The clinical data from 19 critically ill patients with coronavirus disease 2019: a single-centered, retrospective, observational study.

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The clinical data from 19 critically ill patients with coronavirus disease 2019: a single-centered, retrospective, observational study.

Z Gesundh Wiss. 2020 Apr 21;:1-4

Authors: Zhang J, Liu P, Wang M, Wang J, Chen J, Yuan W, Li M, Xie Z, Dong W, Li H, Zhao Y, Wan L, Chu T, Wang L, Zhang H, Tao T, Ma J

Abstract
Background: The objectives of this study were to analyze the clinical features of coronavirus disease 2019 (COVID-19) and evaluate the diagnosis and treatment.
Methods: A retrospective analysis of the clinical manifestation and auxiliary examination of 19 patients with COVID-19 from the Liyuan Hospital intensive care unit (ICU) between January 16, 2020 and February 20, 2020 was undertaken.
Results: There were 11 male and 8 female cases among the patients. The median (range) age was 73 (38-91) years. Of these patients, 8 (42.1%) had died and the median duration from ICU admission to death was 2 (interquartile range (IQR): 1-10.75) days. Seven of these 8 patients had underlying diseases. The auxiliary examination showed fever (68.4%), dry cough (15.8%), dyspnea (10.5%), and diarrhea (5.3%). All 19 cases showed ground-glass changes on chest computed tomography. Serum hypersensitive C-reactive protein (hs-CRP) and serum amylase A (SAA) were clearly increased in all of the cases. Among the 19 cases, there were 16 (84.2%) cases in which the total number of lymphocytes decreased, 12 cases (63%) had reduced liver function, and 11 cases (58%) had deviant results for fibrinogen (FIB) and D-dimer, in particular, the D-dimer level was significantly higher in the non-survivors compared with the survivors.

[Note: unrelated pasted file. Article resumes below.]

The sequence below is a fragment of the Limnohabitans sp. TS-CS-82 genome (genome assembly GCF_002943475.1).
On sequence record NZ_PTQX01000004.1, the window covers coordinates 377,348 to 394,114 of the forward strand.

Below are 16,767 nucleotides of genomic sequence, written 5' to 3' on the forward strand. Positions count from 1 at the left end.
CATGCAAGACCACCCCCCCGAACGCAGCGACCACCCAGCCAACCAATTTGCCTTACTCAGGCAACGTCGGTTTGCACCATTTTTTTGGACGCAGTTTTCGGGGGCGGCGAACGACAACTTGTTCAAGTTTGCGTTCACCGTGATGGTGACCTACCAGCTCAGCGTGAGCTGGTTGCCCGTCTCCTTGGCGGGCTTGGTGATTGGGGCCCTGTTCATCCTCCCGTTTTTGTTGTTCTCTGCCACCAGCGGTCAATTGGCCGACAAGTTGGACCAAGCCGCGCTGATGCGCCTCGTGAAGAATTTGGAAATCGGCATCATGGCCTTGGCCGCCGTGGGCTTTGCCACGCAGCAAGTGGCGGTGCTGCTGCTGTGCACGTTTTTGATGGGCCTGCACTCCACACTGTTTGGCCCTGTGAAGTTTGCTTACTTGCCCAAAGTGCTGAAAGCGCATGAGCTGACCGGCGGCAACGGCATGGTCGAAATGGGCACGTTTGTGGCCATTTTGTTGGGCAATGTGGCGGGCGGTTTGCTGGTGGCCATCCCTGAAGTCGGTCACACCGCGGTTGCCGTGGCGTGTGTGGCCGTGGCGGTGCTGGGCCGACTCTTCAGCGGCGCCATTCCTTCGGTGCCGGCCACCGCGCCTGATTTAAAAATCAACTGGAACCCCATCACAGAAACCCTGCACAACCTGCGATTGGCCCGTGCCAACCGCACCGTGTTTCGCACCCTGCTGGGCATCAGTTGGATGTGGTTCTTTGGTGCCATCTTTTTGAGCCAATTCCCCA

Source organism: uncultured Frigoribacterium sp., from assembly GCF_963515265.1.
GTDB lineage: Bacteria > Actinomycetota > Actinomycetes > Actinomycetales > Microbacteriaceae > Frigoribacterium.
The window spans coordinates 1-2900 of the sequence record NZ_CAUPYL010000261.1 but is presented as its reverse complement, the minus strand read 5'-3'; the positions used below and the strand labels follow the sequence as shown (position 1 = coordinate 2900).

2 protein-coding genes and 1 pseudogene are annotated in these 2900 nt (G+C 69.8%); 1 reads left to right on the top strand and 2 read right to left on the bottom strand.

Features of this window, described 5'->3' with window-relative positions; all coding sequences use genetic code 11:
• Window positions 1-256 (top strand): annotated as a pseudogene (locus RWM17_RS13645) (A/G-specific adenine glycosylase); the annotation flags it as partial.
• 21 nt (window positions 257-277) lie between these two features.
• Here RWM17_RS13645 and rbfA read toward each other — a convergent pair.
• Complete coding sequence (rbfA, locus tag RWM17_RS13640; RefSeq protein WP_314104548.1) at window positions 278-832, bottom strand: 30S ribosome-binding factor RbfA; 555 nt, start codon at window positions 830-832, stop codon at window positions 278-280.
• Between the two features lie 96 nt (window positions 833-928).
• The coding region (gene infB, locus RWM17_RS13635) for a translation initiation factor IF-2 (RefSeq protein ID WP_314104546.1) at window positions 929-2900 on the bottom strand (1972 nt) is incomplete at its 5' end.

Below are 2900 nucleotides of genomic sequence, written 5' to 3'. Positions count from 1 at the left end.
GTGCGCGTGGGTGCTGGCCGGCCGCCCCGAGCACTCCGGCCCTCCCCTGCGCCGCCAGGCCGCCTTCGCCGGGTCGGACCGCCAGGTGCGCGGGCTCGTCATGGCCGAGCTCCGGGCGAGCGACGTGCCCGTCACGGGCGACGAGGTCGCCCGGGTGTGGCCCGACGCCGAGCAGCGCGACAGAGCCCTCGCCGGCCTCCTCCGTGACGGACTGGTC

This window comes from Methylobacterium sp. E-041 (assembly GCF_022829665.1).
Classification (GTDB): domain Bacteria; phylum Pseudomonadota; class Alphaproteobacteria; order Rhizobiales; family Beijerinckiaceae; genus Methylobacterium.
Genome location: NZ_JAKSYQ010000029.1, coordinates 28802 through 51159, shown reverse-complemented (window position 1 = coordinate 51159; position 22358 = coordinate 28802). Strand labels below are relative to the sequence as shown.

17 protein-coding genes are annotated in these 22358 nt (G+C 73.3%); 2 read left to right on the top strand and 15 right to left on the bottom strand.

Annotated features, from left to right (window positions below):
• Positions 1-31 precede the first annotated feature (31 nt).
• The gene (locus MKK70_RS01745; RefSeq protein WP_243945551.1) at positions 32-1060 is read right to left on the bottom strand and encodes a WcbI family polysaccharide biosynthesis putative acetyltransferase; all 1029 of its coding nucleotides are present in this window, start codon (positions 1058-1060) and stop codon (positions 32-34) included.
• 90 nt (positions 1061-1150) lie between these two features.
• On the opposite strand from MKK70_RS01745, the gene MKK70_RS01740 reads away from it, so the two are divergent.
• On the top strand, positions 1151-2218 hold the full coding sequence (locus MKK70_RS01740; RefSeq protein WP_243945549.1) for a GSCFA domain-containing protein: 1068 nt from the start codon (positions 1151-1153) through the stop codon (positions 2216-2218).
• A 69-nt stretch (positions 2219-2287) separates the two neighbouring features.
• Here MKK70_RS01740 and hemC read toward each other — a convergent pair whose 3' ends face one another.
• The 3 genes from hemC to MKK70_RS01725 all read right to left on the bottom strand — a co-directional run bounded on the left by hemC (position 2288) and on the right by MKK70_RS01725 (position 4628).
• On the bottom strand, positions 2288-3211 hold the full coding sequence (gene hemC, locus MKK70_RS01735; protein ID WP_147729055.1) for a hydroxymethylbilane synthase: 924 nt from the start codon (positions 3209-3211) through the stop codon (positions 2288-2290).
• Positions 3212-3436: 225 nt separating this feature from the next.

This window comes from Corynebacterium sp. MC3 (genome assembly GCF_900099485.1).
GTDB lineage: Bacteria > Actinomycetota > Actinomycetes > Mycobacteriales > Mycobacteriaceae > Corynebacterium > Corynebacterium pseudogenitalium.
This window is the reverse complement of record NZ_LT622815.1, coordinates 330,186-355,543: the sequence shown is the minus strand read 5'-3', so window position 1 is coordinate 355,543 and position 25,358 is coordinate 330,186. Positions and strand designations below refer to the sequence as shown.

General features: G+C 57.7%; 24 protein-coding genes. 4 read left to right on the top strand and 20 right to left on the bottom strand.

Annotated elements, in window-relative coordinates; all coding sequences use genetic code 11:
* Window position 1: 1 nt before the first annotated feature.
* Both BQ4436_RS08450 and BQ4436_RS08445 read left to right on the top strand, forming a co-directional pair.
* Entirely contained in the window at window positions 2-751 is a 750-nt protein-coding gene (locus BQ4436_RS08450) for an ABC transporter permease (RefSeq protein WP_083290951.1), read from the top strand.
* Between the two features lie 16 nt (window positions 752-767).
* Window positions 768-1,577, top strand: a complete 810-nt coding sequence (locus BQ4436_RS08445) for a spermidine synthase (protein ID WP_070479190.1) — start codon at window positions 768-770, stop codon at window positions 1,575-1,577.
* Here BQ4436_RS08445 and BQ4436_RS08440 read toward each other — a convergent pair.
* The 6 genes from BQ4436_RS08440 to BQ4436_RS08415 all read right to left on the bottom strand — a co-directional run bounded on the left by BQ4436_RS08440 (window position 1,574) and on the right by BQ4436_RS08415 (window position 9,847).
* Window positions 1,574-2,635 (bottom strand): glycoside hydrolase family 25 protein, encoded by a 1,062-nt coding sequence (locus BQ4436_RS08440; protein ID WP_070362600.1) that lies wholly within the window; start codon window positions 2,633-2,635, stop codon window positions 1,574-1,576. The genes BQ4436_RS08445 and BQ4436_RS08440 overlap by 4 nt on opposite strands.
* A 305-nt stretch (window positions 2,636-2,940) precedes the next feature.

Conclusion: There were more men than women among critically ill patients. All of the cases showed ground-glass changes on chest computed tomography and the vast majority of patients displayed fever and dry cough. The clinical laboratory indices change significantly, especially the D-dimer level among non-survivors.

PMID: 32318325 [PubMed - as supplied by publisher]

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